21 Jump Street: "Blindsided"
The Plot: Hanson and Penhall go undercover in one of their habitual guises, the McQuaid brothers, for one of Jump Street's habitual drills: buy drugs in increasing quantities from a couple of middlemen in an attempt to gain access to, then bust, the main supplier. The set-up goes more or less as planned — including a super-foxy uniform-and-mirrored-sunglasses turn for Captain Fuller — but the detectives must remain at the school until the smaller fish either get arraigned or flip on their boss.
It's during that dead time case-wise that Diane Nelson (Sherilyn Fenn) approaches Hanson with $1700 she's saved up. The carefully deployed reputation of the dangerous McQuaid brothers has worked its magic, you see; Diane has heard the rumors that "Tom McQuaid," a.k.a. Hanson, did 15 months in juvie for manslaughter, so she figures he'll have no problem taking her money to assassinate her father. On top of that, she wants him iced because he's bad-touching her, but neither she nor Hanson can really prove that, because Bad Dad is a police officer — he heads up the administrative division, in fact, so even though Diane has tried to involve the authorities, Captain Bad Dad has had domestic-disturbance calls quashed, records scrubbed, etc. Because: bad.
Hanson stalls Diane on an answer while submerging himself in a pointlessly byzantine procedural subplot involving whom he tells about the murder contract and when. This in turn needlessly complicates removing Diane and her younger sister from the home, prompts a lot of beleaguered shouting by Hanson (while offering Fuller a crucial opportunity to show Hanson et al. that he's got their backs), and leads to a climax in which, during the course of arresting Diane to get her out of trouble (I don't…it's…we'll get back to it), Hanson, accompanied by the super-symbolic angry whistling of a teakettle, shoots Captain Bad Dad in the stomach. Accidentally and non-fatally, of course.
Internal Affairs has a hissy, natch, but eventually it all gets straightened out, and Hanson goes to visit Diane in the hospital and comforts her in a somewhat inappropriate way when she sobs that nobody will ever like her because she's damaged. Later, they go for a friendly walk on the beach, and drop a plug for abuse-survivor therapy more smoothly than you'd expect.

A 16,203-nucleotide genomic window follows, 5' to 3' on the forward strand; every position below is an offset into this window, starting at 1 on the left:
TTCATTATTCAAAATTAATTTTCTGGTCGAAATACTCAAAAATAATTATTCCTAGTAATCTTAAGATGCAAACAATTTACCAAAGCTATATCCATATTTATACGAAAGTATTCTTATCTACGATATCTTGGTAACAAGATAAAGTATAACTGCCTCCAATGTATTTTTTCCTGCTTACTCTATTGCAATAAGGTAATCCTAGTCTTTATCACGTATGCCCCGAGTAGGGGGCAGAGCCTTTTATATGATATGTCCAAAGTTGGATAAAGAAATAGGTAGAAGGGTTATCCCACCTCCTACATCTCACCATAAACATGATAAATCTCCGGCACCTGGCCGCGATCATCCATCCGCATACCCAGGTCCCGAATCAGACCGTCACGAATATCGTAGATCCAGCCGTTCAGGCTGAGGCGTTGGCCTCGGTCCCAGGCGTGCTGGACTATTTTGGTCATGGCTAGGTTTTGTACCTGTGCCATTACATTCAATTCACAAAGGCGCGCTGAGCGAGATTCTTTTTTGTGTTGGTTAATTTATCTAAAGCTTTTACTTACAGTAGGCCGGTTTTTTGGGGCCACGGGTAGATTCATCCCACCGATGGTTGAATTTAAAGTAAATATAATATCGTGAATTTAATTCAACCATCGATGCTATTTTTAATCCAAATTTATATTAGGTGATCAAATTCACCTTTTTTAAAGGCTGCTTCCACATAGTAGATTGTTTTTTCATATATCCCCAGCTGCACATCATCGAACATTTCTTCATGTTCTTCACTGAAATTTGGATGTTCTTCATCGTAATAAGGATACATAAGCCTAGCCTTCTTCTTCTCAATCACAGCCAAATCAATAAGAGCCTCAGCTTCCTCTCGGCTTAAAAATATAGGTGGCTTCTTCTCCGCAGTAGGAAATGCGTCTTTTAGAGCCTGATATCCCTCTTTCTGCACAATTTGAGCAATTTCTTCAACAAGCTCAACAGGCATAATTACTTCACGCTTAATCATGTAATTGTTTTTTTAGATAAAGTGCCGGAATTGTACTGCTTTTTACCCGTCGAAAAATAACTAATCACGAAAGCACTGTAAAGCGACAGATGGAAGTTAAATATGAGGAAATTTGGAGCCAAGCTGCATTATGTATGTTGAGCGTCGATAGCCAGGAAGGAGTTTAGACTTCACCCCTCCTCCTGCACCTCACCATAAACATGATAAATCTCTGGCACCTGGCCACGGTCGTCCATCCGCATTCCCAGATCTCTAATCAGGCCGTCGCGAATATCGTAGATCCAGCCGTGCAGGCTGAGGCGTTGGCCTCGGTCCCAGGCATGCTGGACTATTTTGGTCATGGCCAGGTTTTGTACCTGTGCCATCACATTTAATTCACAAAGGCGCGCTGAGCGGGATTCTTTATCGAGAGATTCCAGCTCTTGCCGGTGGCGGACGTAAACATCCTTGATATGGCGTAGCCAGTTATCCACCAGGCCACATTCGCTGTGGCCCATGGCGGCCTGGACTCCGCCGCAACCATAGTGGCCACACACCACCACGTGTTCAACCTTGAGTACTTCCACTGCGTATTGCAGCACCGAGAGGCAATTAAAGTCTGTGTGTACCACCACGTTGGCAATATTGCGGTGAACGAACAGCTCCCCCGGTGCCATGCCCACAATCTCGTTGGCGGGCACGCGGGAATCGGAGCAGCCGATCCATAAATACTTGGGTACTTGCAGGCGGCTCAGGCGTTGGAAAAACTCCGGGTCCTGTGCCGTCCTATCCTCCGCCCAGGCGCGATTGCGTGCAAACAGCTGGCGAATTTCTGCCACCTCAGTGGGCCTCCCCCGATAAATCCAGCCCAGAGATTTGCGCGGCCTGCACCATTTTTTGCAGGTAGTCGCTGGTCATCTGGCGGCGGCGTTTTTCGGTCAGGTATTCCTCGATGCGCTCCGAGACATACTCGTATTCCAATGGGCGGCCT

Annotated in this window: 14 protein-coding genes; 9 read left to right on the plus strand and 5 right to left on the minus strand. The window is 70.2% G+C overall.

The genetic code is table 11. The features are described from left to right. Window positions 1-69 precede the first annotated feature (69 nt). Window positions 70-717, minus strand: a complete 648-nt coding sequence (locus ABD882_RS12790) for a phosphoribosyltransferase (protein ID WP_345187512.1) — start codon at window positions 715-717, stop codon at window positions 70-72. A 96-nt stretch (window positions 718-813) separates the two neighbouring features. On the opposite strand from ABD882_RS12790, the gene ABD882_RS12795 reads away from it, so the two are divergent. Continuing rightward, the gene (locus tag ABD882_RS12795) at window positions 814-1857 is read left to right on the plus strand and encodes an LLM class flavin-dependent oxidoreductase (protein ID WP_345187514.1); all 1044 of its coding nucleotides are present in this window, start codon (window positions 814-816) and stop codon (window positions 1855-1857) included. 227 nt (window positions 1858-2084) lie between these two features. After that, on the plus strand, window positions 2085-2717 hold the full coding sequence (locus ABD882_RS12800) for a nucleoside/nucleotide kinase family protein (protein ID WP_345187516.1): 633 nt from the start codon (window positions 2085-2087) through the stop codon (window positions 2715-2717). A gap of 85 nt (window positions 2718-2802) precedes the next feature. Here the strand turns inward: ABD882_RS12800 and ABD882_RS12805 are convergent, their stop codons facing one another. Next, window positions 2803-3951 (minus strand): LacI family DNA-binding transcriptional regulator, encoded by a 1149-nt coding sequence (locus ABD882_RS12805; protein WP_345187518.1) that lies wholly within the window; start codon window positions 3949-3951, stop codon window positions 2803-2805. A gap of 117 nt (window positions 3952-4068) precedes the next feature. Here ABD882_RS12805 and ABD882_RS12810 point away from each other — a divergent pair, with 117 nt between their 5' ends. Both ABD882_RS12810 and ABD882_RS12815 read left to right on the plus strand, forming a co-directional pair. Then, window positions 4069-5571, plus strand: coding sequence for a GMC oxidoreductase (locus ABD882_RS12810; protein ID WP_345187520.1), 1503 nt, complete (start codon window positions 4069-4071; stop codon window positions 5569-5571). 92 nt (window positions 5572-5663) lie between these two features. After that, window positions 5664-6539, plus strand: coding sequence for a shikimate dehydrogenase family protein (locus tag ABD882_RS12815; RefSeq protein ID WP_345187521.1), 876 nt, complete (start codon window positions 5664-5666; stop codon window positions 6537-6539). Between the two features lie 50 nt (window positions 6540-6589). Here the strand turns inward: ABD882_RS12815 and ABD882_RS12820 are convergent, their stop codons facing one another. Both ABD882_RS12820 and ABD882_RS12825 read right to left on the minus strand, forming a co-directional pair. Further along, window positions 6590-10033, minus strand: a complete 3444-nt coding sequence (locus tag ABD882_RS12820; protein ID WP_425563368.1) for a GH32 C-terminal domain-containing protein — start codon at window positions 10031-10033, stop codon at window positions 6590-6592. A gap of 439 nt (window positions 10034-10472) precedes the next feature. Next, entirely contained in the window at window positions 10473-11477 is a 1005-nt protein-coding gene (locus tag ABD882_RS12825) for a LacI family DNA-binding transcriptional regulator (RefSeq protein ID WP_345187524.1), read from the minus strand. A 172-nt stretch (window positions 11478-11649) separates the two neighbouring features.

The overly complex foundation of the A plot is a lot of telling and not much showing, and it's not like Hanson needs any extra excuses to act like the basics of his job description give him hives, but the episode is still pretty good — some interesting camerawork, lifelike acting from the day players, and a more subdued Penhall who is genuinely funny as a result. Dating as it does from a time before TV had more or less an entire procedural subgenre that revolved around child molestation, it keeps vague on the details, and doesn't show Captain Bad Dad actually doing anything except having a dubious mustache. The script isn't too PSA-ish, for a change (Hoffs, who usually gets stuck delivering monologues about the issue du jour, isn't in the episode at all), and Fenn doesn't give it the most nuanced delivery, but her "Nobody's ever going to like me!" speech is unexpected and kind of touching.
The Holes: Wait, so…okay. Diane asks Hanson to kill Captain Bad Dad. Hanson sits on this for like eight hours, then goes to Penhall's apartment at 4 AM, lets himself in, almost gets shot for his trouble, and unburdens himself to Penhall. Penhall is fairly awesome in this scene: he tells Hanson that he should have called, since if Hanson had called, Penhall could have told him not to come over (heh); during that exchange, he's drinking a beer; the beer is a painstaking mock-up of a can that is most certainly not Budweiser, no sirree. It's a…a Badweezer!
Anyway, the problem is apparently that, now, Penhall is also implicated in…hearing about? a Class-A something something felony that could get Diane the chair, although if they go into work the next day and file a report, I don't think I see what the big whoop is. Of course, they don't do this, exactly; Hanson snoops around some more, impersonating a uniform cop employed by Captain Bad Dad's office in the process in order to get to CBD's file. Then he confesses to Fuller, but acts like Fuller's at fault somehow…and then Fuller pulls every string he can reach to see the parts of the file Hanson couldn't get to, so…wait, what's going on? Hanson did eventually report it; he didn't agree to do the hit, obviously; why is everyone in Fuller's office, standing half in shadow, looking like someone farted?
Not Quite Ready For Their Close-Ups: The late Tom O'Rourke plays CBD; you've probably seen him in a dozen L&O reruns as a judge. Go-to awkward redhead Courtney Gains is one of the small drug fish; Robert Hallak, probably best known for Billionaire Boys' Club, rocks a Steve Sanders mullet as the bigger drug fish.
Ow, Quit It: If I recall correctly, the McQuaid brothers made numerous appearances over the course of the series run, and the phrase is usually shouted, in unison, in an attempt to engineer a catchphrase. Which I think worked, back in the day. It's not that Smurfy here, but if it comes back, it's going to bug.
This episode also marks the debut of Sal Banducci's "Blowfish" nickname, and of Penhall's terrifying sleep attire, as seen above.
Drink: Mullets, mullets everywhere.
Tags: 21 Jump Street bad touching Courtney Gains dear '80s we get it love Sarah hairdon'ts Law & Order: Mothership Robert Hallak Sherilyn Fenn shut up Hanson Tom O'Rourke TV